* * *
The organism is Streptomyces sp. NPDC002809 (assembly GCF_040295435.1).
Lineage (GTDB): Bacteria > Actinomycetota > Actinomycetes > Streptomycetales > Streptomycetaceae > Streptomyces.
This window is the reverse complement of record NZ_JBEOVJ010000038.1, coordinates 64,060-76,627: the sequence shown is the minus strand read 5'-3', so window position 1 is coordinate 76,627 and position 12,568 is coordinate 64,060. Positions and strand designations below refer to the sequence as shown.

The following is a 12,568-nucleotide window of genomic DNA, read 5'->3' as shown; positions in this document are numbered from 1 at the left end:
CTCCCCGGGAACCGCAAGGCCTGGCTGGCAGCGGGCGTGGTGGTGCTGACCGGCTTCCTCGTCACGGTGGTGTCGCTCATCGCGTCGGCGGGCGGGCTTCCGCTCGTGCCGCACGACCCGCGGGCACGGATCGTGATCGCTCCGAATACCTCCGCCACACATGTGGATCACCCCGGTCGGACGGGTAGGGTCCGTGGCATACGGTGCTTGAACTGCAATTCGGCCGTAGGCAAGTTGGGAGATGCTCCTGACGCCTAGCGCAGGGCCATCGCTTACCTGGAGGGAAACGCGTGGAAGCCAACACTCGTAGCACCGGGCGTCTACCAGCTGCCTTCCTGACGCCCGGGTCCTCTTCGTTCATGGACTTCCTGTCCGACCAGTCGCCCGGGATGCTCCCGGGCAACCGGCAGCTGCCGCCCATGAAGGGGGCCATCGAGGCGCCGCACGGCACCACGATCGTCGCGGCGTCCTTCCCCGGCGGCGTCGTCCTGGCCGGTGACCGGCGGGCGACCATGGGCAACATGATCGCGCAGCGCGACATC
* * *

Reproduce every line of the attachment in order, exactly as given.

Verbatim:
The organism is Streptomyces sp. NPDC002809 (assembly GCF_040295435.1).
Lineage (GTDB): Bacteria > Actinomycetota > Actinomycetes > Streptomycetales > Streptomycetaceae > Streptomyces.
This window is the reverse complement of record NZ_JBEOVJ010000038.1, coordinates 64,060-76,627: the sequence shown is the minus strand read 5'-3', so window position 1 is coordinate 76,627 and position 12,568 is coordinate 64,060. Positions and strand designations below refer to the sequence as shown.

The following is a 12,568-nucleotide window of genomic DNA, read 5'->3' as shown; positions in this document are numbered from 1 at the left end:
CTCCCCGGGAACCGCAAGGCCTGGCTGGCAGCGGGCGTGGTGGTGCTGACCGGCTTCCTCGTCACGGTGGTGTCGCTCATCGCGTCGGCGGGCGGGCTTCCGCTCGTGCCGCACGACCCGCGGGCACGGATCGTGATCGCTCCGAATACCTCCGCCACACATGTGGATCACCCCGGTCGGACGGGTAGGGTCCGTGGCATACGGTGCTTGAACTGCAATTCGGCCGTAGGCAAGTTGGGAGATGCTCCTGACGCCTAGCGCAGGGCCATCGCTTACCTGGAGGGAAACGCGTGGAAGCCAACACTCGTAGCACCGGGCGTCTACCAGCTGCCTTCCTGACGCCCGGGTCCTCTTCGTTCATGGACTTCCTGTCCGACCAGTCGCCCGGGATGCTCCCGGGCAACCGGCAGCTGCCGCCCATGAAGGGGGCCATCGAGGCGCCGCACGGCACCACGATCGTCGCGGCGTCCTTCCCCGGCGGCGTCGTCCTGGCCGGTGACCGGCGGGCGACCATGGGCAACATGATCGCGCAGCGCGACATC